GOC no longer able to request reflective statements in FTP cases
A review of gross negligence manslaughter cases in healthcare has removed the optical regulator’s power to ask for reflective material
The General Optical Council (GOC) will lose the power to request that registrants provide reflective material following a review of gross negligence manslaughter cases.
The move follows the publication of recommendations from a rapid policy review of gross negligence manslaughter in healthcare led by Professor Sir Norman Williams.
Former health secretary, Jeremy Hunt, commissioned the review after the General Medical Council appealed a fitness to practise decision about a doctor who was convicted of the offence.
The report recommended that the GOC and General Medical Council (GMC) should no longer be able to require registrants to provide reflective material when investigating fitness to practise cases.
“This change will help ensure healthcare professionals are not afraid to use their notes for open, honest reflection which supports improvements in patient care,” it highlighted.
The report noted that before the review, seven of the nine healthcare regulators did not have the power to request information from registrants for fitness to practise purposes. The GOC and GMC were the exception.
“There was no suggestion that either the GMC or GOC had used this power to request reflective material when investigating fitness to practise concerns,” the report explained.
All of the regulators that gave evidence to the panel were clear that they would not request reflective material as part of their fitness to practise investigations.
“Given that regulators would not use the power to request reflective material for the purposes of investigating a registrant’s fitness to practise, the panel believes that the power to require registrants to provide reflective material should be removed,” the report stated.
As part of papers published in advance of the GOC’s latest council meeting, the optical regulator welcomed the recommendation.
GOC director of strategy, Alistair Bridge, said: “Although we currently have this power we have never used it and will not do so; we consider it important that registrants are able to reflect on their practice for the purpose of learning without fear of their reflections being used against them at a fitness to practise hearing.”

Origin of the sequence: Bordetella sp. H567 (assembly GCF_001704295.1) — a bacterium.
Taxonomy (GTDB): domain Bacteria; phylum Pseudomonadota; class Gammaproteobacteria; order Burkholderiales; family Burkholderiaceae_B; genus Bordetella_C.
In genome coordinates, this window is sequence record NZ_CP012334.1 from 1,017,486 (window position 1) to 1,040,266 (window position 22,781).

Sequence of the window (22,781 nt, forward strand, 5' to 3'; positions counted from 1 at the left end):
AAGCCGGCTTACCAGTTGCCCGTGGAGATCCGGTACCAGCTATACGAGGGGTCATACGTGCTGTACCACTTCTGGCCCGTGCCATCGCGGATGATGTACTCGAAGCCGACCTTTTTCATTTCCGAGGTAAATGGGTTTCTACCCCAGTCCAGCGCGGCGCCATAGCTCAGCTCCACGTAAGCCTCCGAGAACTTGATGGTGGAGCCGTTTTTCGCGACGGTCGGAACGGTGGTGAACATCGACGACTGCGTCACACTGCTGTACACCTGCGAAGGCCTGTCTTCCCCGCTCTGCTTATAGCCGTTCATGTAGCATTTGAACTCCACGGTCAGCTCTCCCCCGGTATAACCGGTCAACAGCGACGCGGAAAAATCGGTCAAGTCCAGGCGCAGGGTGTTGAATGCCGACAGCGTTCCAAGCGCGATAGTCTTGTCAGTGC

The Secretary of State has announced that he will be accepting all of the recommendations contained in the report.
Other recommendations of the review include removing the right of the GMC to appeal fitness to practise decisions by its Medical Practitioner Service Tribunal.
The Professional Standards Authority will retain its right to appeal these cases to ensure public protection.
The report also calls for concerns about the over-representation of black, Asian and minority ethnic healthcare professionals in fitness to practise cases to be investigated, understood and addressed.
The review was commissioned in February, with stakeholders submitting written submissions by 13 April.
Explaining the purpose of the review at its outset, Sir Norman highlighted that the panel would look at the processes that are involved in an individual coming to face an allegation of gross negligence manslaughter in the criminal courts and/or before their professional regulatory body.
"We will also be considering how reflective learning, openness and transparency can be properly sustained to ensure that there is a robust learning process when errors are made," Sir Norman highlighted.
"There may be lessons to learn for regulators in how to approach all of the above," he observed.
The AOP’s submission on the review highlighted that the GOC has expressed an intention to focus more on continuing professional development in the future.
"Encouraging more reflection and openness among healthcare professionals is clearly to the benefit of both practitioners and patients, in optics as elsewhere," the AOP submission emphasised.
"We therefore think it is vital that the Government and the healthcare professional regulators ensure that the use of reflection and openness is not compromised by the regulators' fitness to practise decisions, or by the application of the law on gross negligence manslaughter in the healthcare context," the statement concluded.